My women’s softball team won a decisive victory over the Valle de Oro Valley Girls yesterday. Woo Hoo! In the five years that we have played this team I think we only beat them one time.
After the game we share soft drinks and socialize with the other team. I talked to one of the players and remarked on her speed running the bases. Now mind you, this is a woman who is probably at least 60 years old. We shared tips on how to improve our skills and stay healthy.
This is particularly important to me as I was playing with an aching hamstring. Of course the most important advice to prevent this painful malady (a pulled muscle) is to stretch. I don’t like to stretch. I’ve always enjoyed sports, but I have never been able to touch my toes without bending my knees. Describing my body as inflexible is a gross understatement. I go through the motions of this important warm up (our team always stretches before our games as well as our practices) but I don’t like it. Never have. But now I will put more effort into the process. There’s nothing like a little painful reality to change a habit.
I can’t help but think how stretching before a game, or any time, is a good analogy for life. In order to be your best, you need to prepare. This goes for mental, as well as physical, exercise.
However, most of us have such busy lives that it is easy to forgo the little things that don’t seem 100% necessary for the immediate result we are trying to achieve. In my lifetime, the word “instant” became synonymous with “better.”
But is it?
We want “instant” solutions for our health problems, instant solutions from our leaders, instant weight loss and the list goes on and on. The reality is most of our problems (and that includes our country’s) did not happen over night. Solutions will not happen overnight either.
It’s like my aching hamstring. If I want the muscle to perform well, I need to stretch it. After all, I sit in front of a computer most of the day writing. The most activity it gets is when I scratch it, or take a break to eat or use the bathroom. But when I go out to play ball, I think I’m just going to get out there and run to first base like I did when I was 12 years old. Well, my body laughed at my arrogance and now I have a physical reminder that I need to prepare myself more before I go out and play.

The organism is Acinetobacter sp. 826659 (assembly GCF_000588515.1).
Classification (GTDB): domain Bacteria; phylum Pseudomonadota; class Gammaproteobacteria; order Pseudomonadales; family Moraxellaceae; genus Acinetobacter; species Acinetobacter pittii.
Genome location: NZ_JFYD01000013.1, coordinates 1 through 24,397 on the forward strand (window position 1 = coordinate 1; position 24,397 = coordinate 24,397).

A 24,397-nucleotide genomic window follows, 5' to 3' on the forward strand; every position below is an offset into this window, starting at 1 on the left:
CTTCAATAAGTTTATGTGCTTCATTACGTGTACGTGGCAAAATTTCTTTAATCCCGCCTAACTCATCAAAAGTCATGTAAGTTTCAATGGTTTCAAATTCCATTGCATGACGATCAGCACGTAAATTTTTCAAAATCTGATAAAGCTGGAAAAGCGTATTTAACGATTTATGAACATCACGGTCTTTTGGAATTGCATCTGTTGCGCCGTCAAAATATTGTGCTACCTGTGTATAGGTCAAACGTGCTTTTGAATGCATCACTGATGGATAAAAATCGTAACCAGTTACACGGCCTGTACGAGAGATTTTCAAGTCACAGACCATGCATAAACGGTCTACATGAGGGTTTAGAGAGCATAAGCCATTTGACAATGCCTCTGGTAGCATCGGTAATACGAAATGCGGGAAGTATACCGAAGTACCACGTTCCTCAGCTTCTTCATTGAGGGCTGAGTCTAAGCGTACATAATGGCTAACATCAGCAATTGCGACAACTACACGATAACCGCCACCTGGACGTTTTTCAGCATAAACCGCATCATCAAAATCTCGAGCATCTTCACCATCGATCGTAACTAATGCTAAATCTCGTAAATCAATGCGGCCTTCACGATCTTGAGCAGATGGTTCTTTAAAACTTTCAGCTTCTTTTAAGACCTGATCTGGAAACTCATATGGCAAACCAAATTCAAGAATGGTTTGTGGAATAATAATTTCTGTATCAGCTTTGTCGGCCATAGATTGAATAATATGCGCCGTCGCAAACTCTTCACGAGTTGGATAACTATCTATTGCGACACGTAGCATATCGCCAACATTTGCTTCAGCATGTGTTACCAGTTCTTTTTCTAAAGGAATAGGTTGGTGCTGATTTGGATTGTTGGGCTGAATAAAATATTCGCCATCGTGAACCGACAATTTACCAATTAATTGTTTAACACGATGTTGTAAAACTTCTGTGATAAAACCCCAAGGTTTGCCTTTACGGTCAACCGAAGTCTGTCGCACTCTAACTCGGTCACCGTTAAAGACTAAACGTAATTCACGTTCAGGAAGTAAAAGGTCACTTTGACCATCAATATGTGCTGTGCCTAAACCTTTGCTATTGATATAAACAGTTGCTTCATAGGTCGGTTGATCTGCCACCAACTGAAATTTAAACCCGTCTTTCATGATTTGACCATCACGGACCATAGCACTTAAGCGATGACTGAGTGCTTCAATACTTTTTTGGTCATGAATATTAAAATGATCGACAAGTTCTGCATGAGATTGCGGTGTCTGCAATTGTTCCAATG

However, stretching doesn’t always apply to physical activity. I recently asked myself, “How often do I resort to the status quo in my thinking, or in other activities in my daily life? Am I extending my reach by pursuing my dreams, expanding my network of friends, acquiring more knowledge, or developing my compassion? Or am I satisfied to go along with the status quo?"
I recently read an article on dialogue by Buddhist Philosopher, Daisaku Ikeda. He recently wrote this on the topic of dialogue in the January 15, 2010 issue of the World Tribune:
“Dialogue is not simply two people asserting their opinions, nor is it just a simple exchange of words. Through conversing, we can gain a shared insight into each other’s point of view and intent. It is also a process of creating something of new and positive value.”
In our book, Erase Negativity and Embrace the Magic Within, there is a chapter that discusses the importance of dialogue. For many of us, dialogue is a bit of a stretch from how we usually communicate. However, communicating in our old patterns will not bring us the fresh results that most of us want in our relationships and interactions with others.
So think about stretching, both physically, emotionally and when communicating. It will take some time to develop new habits and methods, but happier results are sure to follow. Or, you can ignore my advice and follow my bad example of running around and pulling a muscle. Whether it’s sports or life, why not try a little stretching? You may surprise yourself with what you gain. And all you have to lose is the misery of having (or being) a pain in the backside.